If you’re a Dockers fan, set aside the immediate elation of a 75-point thrashing of your arch enemy in Sunday’s Western Derby. There’s bigger fish to fry.

The Fremantle Football Club, after 15 years spent mostly as a punchline, finds itself at an historic juncture.

Sunday’s result got Freo back on track in its assault on this year’s finals series, but the symbolic implications are potentially far more wide-reaching.

It’s now obvious that West Coast are a terrible football team with little prospect of getting better any time soon. Compounding the Eagles’ problems are the timing of their fall, with draft concessions to the 17th and 18th AFL clubs certain to lengthen the timeframe for any draft-led recovery.

The Dockers, meanwhile, have a core of emerging young talent that is likely to improve as its stars like Pavlich, Hasleby and Sandilands play through the twilight of their peak.

Fremantle now has an opportunity that has never before presented itself: it can take this town for its own.

Like the Los Angeles Clippers in the NBA, the New York Mets in Major League Baseball and Manchester City in British soccer, the Dockers have always played second fiddle to their larger, more successful rivals.

It began from the Dockers’ inception: the club’s ragtag inaugural list was Ben Allen’s wonky knees and a bunch of AFL discards plus overlooked WAFL toilers. Big brothers West Coast, meanwhile, were the reigning premiers.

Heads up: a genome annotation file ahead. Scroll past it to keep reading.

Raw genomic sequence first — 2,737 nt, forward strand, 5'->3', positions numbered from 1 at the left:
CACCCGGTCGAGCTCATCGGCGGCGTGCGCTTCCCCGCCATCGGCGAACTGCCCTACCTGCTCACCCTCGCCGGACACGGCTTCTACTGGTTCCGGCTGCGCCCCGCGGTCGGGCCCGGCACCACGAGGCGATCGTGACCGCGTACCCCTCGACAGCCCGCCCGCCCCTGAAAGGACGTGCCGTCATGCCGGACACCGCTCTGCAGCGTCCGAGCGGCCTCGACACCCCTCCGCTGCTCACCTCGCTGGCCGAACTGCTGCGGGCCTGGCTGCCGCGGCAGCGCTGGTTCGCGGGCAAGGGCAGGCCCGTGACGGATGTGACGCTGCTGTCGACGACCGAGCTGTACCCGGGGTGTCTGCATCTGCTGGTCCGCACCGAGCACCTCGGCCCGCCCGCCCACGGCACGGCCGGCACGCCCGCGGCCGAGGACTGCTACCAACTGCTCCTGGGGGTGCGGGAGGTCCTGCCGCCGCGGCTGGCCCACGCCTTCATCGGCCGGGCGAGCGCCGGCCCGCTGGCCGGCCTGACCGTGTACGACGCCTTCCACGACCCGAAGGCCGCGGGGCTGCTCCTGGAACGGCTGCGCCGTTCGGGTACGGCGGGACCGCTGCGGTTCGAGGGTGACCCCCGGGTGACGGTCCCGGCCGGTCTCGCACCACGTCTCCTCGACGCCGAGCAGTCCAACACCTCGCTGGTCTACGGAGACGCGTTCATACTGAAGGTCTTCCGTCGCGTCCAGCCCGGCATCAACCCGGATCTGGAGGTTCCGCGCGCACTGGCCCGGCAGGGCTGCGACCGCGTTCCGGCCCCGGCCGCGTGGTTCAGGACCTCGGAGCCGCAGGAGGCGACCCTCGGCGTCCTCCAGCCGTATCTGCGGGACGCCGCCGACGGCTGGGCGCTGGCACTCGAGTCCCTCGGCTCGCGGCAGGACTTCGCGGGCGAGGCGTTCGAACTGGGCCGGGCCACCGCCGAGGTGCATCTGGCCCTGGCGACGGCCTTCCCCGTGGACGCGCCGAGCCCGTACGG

And so it has gone ever since. Even the Dockers brief periods of success have been overshadowed by West Coast (how much credit does Chris Connolly’s 2006 side get for its preliminary final appearance and third placing on the ladder? None – the Eagles won the flag).

The result: Perth is West Coast’s town, it always has been, and the Eagles know it. They’ve enjoyed stronger corporate support, higher membership, bigger profits and better press. They’ve been bigger, better and more arrogant.

It would be a mistake for anyone to think that’s the natural order of things.

The Yankees, with their 27 World Series championships, are the most valuable and successful franchise in American professional sport. They’ve got the highest payroll, the most fans, the most profitable stadium and they dominate the New York and national media. But in 1980s, a bunch of swaggering, boozing, brawling baseballers from the Mets emerged as the Yankees hit a rare period of mediocrity. The Mets won the 1986 championship and took the city for themselves. New York was a Mets town.

Talk about loyalty all you like, but the facts are people gravitate towards winners. The Dockers have a chance to paint Perth purple.

Fremantle’s patchy history in the AFL has obscured the longer term truth about footy in the port. “Fremantle” used to represent success, toughness and intimidation. The Sharks and Bulldogs have 42 WAFL premierships between them and Fremantle names like Marsh, Sheedy, Doig, Gerovich, Michael, Rioli, Peake, Matera, Mainwaring, Worsfold and Jakovich are WA football royalty.

If the new generation of Dockers can build a culture of long term success on the foundations of a promising beginning to 2010, they could take this town for good.

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